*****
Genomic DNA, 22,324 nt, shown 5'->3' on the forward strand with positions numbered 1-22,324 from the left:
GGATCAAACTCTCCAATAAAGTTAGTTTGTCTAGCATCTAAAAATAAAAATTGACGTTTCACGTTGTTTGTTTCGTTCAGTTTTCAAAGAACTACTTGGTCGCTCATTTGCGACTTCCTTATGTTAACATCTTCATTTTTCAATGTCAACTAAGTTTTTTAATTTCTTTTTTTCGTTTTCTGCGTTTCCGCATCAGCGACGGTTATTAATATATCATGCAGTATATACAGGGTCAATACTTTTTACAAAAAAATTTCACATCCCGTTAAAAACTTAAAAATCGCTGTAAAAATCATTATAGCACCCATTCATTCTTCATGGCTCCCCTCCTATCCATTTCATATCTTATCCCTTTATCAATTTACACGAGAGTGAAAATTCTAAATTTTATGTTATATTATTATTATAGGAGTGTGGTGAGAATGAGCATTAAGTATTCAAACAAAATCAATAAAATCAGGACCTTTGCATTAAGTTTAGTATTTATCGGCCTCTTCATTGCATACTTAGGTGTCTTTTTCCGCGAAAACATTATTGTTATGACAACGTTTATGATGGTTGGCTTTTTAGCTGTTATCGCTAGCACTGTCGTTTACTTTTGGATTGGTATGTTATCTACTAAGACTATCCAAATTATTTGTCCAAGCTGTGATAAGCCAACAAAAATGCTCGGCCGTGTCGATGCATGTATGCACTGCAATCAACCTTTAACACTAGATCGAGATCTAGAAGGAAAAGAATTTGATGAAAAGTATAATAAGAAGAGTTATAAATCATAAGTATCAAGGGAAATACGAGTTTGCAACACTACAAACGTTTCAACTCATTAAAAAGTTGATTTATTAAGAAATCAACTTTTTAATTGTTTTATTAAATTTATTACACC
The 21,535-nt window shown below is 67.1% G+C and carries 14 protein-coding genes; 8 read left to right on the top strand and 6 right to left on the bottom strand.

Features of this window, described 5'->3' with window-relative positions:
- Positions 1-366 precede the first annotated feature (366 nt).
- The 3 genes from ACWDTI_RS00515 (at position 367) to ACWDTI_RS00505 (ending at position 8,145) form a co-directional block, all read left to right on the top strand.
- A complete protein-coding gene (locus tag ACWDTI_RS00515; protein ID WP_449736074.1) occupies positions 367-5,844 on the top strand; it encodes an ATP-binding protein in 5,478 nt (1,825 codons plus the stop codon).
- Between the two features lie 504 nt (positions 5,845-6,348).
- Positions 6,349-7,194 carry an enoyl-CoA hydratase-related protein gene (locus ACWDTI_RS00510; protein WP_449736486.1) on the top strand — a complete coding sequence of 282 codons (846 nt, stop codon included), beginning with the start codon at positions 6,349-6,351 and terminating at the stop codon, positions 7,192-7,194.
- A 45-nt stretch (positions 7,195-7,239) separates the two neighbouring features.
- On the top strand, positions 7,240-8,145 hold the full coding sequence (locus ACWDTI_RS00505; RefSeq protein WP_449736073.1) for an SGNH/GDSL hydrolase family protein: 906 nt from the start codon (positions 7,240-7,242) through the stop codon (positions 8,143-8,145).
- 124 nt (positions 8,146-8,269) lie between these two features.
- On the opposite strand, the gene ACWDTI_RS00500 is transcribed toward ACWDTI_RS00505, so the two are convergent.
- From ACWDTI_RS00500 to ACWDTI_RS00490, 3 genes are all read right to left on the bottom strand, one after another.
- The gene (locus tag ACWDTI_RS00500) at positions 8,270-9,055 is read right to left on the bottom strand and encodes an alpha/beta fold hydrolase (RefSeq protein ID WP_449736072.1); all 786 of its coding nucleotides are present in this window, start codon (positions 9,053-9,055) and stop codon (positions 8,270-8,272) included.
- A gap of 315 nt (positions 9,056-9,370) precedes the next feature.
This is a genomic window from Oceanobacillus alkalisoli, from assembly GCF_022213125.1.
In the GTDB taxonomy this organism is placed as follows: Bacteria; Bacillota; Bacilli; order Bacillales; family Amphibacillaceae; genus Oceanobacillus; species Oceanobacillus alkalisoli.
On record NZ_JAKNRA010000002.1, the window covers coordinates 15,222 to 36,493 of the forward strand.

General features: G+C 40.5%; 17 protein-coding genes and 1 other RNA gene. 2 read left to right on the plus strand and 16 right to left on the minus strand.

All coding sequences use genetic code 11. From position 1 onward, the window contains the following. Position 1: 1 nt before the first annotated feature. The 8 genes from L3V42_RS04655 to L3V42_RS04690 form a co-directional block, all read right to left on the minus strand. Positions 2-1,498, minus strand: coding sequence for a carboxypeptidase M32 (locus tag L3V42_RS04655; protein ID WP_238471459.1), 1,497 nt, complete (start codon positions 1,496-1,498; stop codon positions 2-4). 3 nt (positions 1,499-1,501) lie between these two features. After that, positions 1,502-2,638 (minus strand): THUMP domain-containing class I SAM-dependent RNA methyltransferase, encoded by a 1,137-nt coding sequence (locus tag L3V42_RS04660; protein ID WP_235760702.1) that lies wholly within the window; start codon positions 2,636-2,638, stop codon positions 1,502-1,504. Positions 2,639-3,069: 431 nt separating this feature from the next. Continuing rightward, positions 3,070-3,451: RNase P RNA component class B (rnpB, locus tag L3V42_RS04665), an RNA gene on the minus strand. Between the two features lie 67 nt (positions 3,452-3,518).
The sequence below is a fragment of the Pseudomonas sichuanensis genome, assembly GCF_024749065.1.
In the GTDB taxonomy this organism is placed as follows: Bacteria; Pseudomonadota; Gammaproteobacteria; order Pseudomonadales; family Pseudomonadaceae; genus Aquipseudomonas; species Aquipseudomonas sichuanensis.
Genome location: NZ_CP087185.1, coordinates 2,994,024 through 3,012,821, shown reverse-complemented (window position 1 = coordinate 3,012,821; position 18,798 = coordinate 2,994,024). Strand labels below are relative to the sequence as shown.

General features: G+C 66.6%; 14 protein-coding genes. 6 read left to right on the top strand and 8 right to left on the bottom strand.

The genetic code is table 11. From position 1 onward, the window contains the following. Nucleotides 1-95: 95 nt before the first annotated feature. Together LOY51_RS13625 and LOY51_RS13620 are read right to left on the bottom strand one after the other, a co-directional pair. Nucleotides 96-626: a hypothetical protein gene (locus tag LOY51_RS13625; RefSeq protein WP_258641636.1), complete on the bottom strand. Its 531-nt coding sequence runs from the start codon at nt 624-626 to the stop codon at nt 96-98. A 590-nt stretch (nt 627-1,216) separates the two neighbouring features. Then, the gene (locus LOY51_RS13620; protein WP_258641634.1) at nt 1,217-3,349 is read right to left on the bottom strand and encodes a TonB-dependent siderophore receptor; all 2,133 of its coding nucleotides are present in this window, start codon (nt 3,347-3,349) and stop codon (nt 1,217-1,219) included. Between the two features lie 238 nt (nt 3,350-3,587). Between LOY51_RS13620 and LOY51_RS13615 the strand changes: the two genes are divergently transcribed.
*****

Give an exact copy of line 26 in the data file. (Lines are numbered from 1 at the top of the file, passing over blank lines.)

The genetic code is table 11. From position 1 onward, the window contains the following. Nucleotides 1-95: 95 nt before the first annotated feature. Together LOY51_RS13625 and LOY51_RS13620 are read right to left on the bottom strand one after the other, a co-directional pair. Nucleotides 96-626: a hypothetical protein gene (locus tag LOY51_RS13625; RefSeq protein WP_258641636.1), complete on the bottom strand. Its 531-nt coding sequence runs from the start codon at nt 624-626 to the stop codon at nt 96-98. A 590-nt stretch (nt 627-1,216) separates the two neighbouring features. Then, the gene (locus LOY51_RS13620; protein WP_258641634.1) at nt 1,217-3,349 is read right to left on the bottom strand and encodes a TonB-dependent siderophore receptor; all 2,133 of its coding nucleotides are present in this window, start codon (nt 3,347-3,349) and stop codon (nt 1,217-1,219) included. Between the two features lie 238 nt (nt 3,350-3,587). Between LOY51_RS13620 and LOY51_RS13615 the strand changes: the two genes are divergently transcribed.